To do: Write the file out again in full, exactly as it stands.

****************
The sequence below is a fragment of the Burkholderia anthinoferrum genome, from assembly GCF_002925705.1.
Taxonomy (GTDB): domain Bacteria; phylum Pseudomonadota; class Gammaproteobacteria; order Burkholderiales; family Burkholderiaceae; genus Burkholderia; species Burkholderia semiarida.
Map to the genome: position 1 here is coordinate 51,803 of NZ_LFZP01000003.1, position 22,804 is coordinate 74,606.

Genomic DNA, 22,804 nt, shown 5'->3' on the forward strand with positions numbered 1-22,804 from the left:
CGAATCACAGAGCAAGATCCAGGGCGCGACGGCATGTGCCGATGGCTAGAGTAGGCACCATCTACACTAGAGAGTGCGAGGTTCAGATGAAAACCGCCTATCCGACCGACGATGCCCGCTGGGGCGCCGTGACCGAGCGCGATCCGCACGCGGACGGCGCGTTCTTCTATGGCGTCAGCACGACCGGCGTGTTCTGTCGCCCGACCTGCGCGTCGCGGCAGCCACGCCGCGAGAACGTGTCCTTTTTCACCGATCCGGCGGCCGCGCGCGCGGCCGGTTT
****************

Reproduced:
The sequence below is a fragment of the Burkholderia anthinoferrum genome, from assembly GCF_002925705.1.
Taxonomy (GTDB): domain Bacteria; phylum Pseudomonadota; class Gammaproteobacteria; order Burkholderiales; family Burkholderiaceae; genus Burkholderia; species Burkholderia semiarida.
Map to the genome: position 1 here is coordinate 51,803 of NZ_LFZP01000003.1, position 22,804 is coordinate 74,606.

Genomic DNA, 22,804 nt, shown 5'->3' on the forward strand with positions numbered 1-22,804 from the left:
CGAATCACAGAGCAAGATCCAGGGCGCGACGGCATGTGCCGATGGCTAGAGTAGGCACCATCTACACTAGAGAGTGCGAGGTTCAGATGAAAACCGCCTATCCGACCGACGATGCCCGCTGGGGCGCCGTGACCGAGCGCGATCCGCACGCGGACGGCGCGTTCTTCTATGGCGTCAGCACGACCGGCGTGTTCTGTCGCCCGACCTGCGCGTCGCGGCAGCCACGCCGCGAGAACGTGTCCTTTTTCACCGATCCGGCGGCCGCGCGCGCGGCCGGTTT